The Migration Act confers on the Minster a personal non-compellable power to lift a bar to applying for a protection visa (s 48B) or to grant a visa (s 195A and 417). Such a power is exercised by the Minister making two distinct decisions: a procedural decision to consider whether to make a substantive decision to either lift the bar or grant the visa; and the substantive decision itself.
Where the Minister has first made the procedural decision to consider lifting a bar or granting a visa, and an ITOA is undertaken by the Department for the purposes of assisting the Minister to make the substantive decision of whether to lift the bar or grant the visa, the ITOA is an act preparatory to the making of a substantive decision. The ITOA is therefore a ‘decision’ within the meaning of s 474(3)(h) and falls within the FCC’s jurisdiction granted by section 476(1) of the Act. However, it is not a privative clause decision excluded from the FCC’s jurisdiction by s 476(2) because it is not a decision of the Minister within the narrower meaning of section 474(7). In short, conduct of an officer of the Department taken for the purpose of assisting the Minister’s consideration of the exercise of a non-compellable power, such as an ITOA, can be challenged in the FCC; a decision made by the Minister personally not to exercise the non-compellable power can only be challenged in the High Court.
Requirement for procedural fairness
The characterisation of the ITOA as a statutory process undertaken by an officer of the Department arising from the procedural decision of the Minister to consider exercising power under sections 48B, 195A and 417 also engages procedural fairness requirements. This is because of the common law principle that a statute conferring a power affecting an individual’s interests is presumed to confer that power on condition that it is exercised in a manner that affords procedural fairness. Because the ITOA process has the practical effect of prolonging immigration detention, procedural fairness is required in the conduct of an ITOA. Accordingly the High Court agreed with the Full Federal Court that while the Act displaces this presumption in its application to the personal exercise of power by the Minister, the presumption is not displaced in relation to the exercise of power by an officer of the Department.
Procedural fairness not denied
SZSSJ and SZTZI claimed they had been denied procedural fairness on two bases:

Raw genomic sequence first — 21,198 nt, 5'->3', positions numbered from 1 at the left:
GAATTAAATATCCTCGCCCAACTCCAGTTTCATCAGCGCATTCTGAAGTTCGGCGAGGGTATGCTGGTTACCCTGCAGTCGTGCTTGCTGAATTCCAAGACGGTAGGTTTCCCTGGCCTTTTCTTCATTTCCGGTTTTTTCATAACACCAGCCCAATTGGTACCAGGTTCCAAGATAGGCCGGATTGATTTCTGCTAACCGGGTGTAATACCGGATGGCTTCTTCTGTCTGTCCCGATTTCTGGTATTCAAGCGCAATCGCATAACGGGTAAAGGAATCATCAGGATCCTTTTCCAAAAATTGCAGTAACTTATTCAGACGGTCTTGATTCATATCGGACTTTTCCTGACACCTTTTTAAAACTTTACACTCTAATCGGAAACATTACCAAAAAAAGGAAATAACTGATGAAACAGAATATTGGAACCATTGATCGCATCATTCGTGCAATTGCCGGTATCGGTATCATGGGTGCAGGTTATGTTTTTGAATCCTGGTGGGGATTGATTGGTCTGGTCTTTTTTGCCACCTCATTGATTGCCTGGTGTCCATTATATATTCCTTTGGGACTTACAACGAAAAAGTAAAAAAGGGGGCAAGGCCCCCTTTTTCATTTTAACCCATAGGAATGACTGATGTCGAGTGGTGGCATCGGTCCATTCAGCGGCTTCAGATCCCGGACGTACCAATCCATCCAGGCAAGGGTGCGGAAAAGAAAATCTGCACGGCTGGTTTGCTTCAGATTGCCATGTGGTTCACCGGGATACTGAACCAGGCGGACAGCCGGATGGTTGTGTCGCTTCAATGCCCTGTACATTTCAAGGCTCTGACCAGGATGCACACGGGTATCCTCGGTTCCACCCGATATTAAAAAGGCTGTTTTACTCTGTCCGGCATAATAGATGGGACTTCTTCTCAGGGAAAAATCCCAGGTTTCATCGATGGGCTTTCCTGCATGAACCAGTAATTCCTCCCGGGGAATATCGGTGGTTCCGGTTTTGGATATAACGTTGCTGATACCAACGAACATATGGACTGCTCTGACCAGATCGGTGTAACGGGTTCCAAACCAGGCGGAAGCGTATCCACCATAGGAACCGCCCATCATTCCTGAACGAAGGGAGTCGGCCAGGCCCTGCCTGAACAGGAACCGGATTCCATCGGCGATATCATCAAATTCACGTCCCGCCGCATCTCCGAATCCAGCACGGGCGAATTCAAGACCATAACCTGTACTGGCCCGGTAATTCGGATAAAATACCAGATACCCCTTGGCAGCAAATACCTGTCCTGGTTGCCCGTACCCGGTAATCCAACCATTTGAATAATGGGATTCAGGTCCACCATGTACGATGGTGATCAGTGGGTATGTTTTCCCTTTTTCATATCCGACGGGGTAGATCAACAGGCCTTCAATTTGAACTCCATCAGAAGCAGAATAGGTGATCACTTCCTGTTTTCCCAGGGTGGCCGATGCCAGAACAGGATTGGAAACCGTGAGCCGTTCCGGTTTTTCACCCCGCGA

- the ITOA process was inadequately explained; and
- the unabridged KPMG report was not provided.
The High Court rejected both these arguments. The Court found that, although the Department was responsible for the Data Breach, there was no reason for apprehending that an officer of the Department would not bring an impartial and unprejudiced mind to the ITOA. Both SZSSJ and SZTZI were notified of the ITOA process, to be conducted in accordance with the Procedures Advice Manual available to them, and neither was deprived of any opportunity to submit evidence or make submissions. Finally, because the officers conducting the ITOAs had already assumed that the personal information may have been accessed by authorities in Bangladesh and China, even if the unabridged KPMG report revealed that the information was in fact accessed by these authorities it would not have advanced the respondents’ case.
While the respondents in this case were unsuccessful, the judgment is significant for finding that an ITOA is reviewable by the FCC; and that because the ITOA has a statutory basis, common law principles requiring procedural fairness apply to the process. It is noteworthy that, while acknowledging that the Data Breach was ‘extraordinary’, ‘regrettable’, and that the Department was ‘responsible for its occurrence’, the High Court found that there was no foundation for apprehending that an officer of the Department assessing the consequences for an individual detainee would not be impartial or unprejudiced; or that the ordinary requirement of giving notice to an affected person be converted into a duty for the Department to reveal all that it knows about the Data Breach.
Georgia Boyce is a Solicitor at King & Wood Mallesons.